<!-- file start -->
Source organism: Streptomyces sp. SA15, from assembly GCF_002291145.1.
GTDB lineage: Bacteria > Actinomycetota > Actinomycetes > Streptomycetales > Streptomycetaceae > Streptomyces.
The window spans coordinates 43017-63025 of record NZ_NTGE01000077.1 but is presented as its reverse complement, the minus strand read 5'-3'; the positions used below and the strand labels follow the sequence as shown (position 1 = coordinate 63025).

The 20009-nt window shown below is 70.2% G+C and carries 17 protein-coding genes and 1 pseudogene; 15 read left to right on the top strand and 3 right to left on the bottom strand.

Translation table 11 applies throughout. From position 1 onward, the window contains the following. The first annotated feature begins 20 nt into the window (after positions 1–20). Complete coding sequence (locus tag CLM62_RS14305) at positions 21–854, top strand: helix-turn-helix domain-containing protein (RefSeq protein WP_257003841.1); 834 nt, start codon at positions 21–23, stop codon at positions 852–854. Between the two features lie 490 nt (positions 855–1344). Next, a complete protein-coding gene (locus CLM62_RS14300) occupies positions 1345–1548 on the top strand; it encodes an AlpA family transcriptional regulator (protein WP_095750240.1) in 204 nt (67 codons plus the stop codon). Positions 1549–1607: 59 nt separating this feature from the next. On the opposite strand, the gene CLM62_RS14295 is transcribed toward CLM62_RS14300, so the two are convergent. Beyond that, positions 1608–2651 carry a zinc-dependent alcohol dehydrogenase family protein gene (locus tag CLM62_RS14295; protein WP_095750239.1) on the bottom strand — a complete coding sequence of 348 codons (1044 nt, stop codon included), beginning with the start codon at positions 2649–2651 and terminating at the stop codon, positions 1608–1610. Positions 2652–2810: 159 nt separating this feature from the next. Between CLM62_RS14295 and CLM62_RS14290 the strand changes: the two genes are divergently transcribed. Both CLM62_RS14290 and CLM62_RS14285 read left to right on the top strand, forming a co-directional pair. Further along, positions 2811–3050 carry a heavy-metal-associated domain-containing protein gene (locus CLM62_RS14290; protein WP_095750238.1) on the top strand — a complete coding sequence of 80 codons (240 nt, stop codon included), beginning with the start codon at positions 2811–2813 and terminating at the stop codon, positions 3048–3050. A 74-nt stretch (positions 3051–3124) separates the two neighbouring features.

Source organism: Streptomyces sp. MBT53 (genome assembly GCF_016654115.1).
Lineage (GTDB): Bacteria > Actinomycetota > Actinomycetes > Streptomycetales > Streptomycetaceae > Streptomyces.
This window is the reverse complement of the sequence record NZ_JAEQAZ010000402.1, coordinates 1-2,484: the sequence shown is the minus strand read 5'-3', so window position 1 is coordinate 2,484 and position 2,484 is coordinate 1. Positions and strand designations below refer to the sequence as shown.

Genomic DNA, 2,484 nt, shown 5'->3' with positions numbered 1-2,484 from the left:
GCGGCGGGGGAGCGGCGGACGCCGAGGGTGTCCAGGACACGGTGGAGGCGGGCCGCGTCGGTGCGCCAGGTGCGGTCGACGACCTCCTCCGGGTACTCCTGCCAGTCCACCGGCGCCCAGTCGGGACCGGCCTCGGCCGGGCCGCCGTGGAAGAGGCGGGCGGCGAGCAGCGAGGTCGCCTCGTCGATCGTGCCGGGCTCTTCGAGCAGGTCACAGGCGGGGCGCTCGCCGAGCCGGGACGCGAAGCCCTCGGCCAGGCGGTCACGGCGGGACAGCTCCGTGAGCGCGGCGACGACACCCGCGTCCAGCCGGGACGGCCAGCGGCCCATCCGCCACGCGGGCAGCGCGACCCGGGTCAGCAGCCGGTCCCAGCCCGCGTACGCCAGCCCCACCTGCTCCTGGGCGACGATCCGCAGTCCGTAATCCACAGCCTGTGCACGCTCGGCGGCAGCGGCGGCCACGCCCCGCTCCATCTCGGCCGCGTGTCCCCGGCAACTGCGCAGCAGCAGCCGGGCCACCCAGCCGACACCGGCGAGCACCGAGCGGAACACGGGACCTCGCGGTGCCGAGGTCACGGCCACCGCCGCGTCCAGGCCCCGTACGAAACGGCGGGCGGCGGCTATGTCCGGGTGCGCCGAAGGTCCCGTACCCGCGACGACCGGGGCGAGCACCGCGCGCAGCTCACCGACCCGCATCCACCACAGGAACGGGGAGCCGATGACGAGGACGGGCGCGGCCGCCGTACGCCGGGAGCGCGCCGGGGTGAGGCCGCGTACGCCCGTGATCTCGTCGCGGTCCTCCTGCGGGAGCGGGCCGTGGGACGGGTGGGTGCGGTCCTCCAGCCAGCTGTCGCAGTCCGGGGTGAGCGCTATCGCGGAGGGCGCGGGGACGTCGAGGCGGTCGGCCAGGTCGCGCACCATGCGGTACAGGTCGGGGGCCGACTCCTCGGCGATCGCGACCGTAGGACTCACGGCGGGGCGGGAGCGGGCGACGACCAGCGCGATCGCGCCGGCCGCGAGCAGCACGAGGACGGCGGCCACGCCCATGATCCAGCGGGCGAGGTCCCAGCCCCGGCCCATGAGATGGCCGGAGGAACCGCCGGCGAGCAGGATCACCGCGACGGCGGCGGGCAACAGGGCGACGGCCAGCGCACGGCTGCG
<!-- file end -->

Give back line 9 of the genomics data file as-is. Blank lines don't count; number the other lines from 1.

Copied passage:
Genomic DNA, 2,484 nt, shown 5'->3' with positions numbered 1-2,484 from the left: